“An Inconvenient Sequel: Truth to Power” offers motivating hope in the fight against climate change but obsesses on the ‘recovered politician’

By Bliss Bowen

Davis Guggenheim’s Oscar-winning 2006 documentary “An Inconvenient Truth” tracked former Vice President Al Gore’s environmental work, for which Gore won the Nobel Peace Prize in 2007, and helped make the issue of climate change measurably real for legions of viewers.

Bonni Cohen and Jon Shenk’s sequel, “An Inconvenient Sequel: Truth to Power,” delivers sobering updates: 14 of the 15 hottest years in recorded memory have occurred since 2001; air pollution in northern China has lowered life expectancy by five years; about two million refugees fled climate-assisted drought in pre-conflict Syria; “the link between climate change and world peace is clear” (per Paris Mayor Anne Hidalgo).

Instead of charts, the sequel favors visually arresting images of floating icebergs and fearsome storm clouds — and greater focus on Gore.

That choice — to make the “recovered politician” Gore’s journey as a climate crusader part of the story — invites deserved criticism, and may undercut what Gore calls the “first stage” of climate change awareness: waking people up.

The camera follows him to his family farm, through numerous media interviews, through climate leadership trainings in various countries, and — most dramatically — through Paris before and during the 2015 climate summit, where his sensitive gravitas in the wake of the Bataclan shooting reveals humanity and political skill. He draws thoughtful connections between the summit and the massacre, saying the bonding world leaders felt in its aftermath motivated them to “make that solidarity real.”

That approach works best when The Man Who Would Have Been President dispenses avuncular wisdom: “In order to address the environmental crisis, we have to fix the democracy crisis.” Seeing Gore shoulder-to-shoulder with CPA and Republican Mayor Dale Ross of Georgetown, Texas (“the reddest city in the reddest county in a red state”) as the latter explains why the city’s using 90% renewable energy to save taxpayer money validates Gore’s contention that green energy is affordable. It offers hope, as does later discussion of Chile’s massive investment in solar energy.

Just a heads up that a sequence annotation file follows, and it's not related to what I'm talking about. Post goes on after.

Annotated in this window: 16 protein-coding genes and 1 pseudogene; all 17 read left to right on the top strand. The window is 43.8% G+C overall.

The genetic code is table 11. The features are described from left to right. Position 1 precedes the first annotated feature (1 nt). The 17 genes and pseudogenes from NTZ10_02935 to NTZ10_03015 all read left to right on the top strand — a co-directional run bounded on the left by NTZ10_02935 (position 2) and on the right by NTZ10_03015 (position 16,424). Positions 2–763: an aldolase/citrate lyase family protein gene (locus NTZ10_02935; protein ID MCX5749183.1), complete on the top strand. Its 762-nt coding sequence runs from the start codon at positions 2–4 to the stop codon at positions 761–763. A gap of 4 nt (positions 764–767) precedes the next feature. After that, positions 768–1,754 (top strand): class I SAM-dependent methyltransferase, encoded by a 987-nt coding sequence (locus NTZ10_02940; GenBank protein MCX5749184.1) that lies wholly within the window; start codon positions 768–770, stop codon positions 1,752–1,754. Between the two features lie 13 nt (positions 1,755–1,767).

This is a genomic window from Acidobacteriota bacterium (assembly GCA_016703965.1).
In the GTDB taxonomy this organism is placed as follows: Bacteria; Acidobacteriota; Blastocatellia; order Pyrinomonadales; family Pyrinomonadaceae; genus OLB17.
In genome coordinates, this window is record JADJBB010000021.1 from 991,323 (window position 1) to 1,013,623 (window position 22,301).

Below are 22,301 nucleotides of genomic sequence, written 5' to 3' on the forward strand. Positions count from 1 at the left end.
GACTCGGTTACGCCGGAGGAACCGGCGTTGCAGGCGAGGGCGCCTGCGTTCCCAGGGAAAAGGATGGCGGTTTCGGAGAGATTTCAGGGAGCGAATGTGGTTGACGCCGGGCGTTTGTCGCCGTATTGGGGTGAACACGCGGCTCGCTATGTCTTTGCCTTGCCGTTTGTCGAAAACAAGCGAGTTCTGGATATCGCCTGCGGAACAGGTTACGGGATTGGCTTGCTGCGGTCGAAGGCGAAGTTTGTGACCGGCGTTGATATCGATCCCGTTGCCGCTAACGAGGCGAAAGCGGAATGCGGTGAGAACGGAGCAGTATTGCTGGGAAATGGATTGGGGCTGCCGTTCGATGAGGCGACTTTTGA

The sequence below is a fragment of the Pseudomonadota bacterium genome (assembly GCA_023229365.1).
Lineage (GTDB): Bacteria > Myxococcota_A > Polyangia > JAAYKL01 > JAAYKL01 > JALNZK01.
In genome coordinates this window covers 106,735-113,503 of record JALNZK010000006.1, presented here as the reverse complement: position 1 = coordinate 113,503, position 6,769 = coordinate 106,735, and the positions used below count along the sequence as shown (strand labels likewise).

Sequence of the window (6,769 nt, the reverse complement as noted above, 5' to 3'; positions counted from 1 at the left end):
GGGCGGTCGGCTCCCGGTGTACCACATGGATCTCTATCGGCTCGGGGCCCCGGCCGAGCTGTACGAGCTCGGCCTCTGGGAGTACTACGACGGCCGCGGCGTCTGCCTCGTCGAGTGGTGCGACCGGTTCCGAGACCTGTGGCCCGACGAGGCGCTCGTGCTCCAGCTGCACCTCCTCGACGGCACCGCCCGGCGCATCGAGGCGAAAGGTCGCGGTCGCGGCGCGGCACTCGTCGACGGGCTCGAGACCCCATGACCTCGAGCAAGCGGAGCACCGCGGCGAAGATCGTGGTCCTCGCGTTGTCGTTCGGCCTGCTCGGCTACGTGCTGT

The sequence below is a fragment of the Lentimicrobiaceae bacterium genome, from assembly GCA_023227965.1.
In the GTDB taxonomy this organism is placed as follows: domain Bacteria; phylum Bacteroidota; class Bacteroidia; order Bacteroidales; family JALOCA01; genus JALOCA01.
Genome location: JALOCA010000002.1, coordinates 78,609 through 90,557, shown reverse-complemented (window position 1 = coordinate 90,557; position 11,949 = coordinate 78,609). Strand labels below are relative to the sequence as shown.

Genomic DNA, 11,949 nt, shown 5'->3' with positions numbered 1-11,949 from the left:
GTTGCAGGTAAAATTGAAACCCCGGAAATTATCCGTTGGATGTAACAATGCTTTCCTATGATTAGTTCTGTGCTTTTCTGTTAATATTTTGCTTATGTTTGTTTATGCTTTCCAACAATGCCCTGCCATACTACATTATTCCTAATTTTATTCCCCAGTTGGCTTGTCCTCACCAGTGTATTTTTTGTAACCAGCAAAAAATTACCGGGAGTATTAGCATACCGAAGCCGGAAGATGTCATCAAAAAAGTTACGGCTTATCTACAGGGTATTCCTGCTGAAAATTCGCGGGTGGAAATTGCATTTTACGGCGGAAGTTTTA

Elsewhere, a whiff of sanctity disturbs. Connections and deals he seems to facilitate behind the scenes in Paris are illuminating, and a tense conference with India ministers declaring they only want the carbon space the West used for 150 years handily explains conflicts bedeviling developing nations; Gore’s measured, respectful response highlights the value of diplomatic language.

But was he the only activist talking renewables with then-Secretary of State John Kerry? Was his the only late-night phone call to SolarCity CEO Lyndon Rive encouraging him to offer technology to India so the country would change from coal to renewable energy and thus sign the climate accord? Inquiring minds want to know.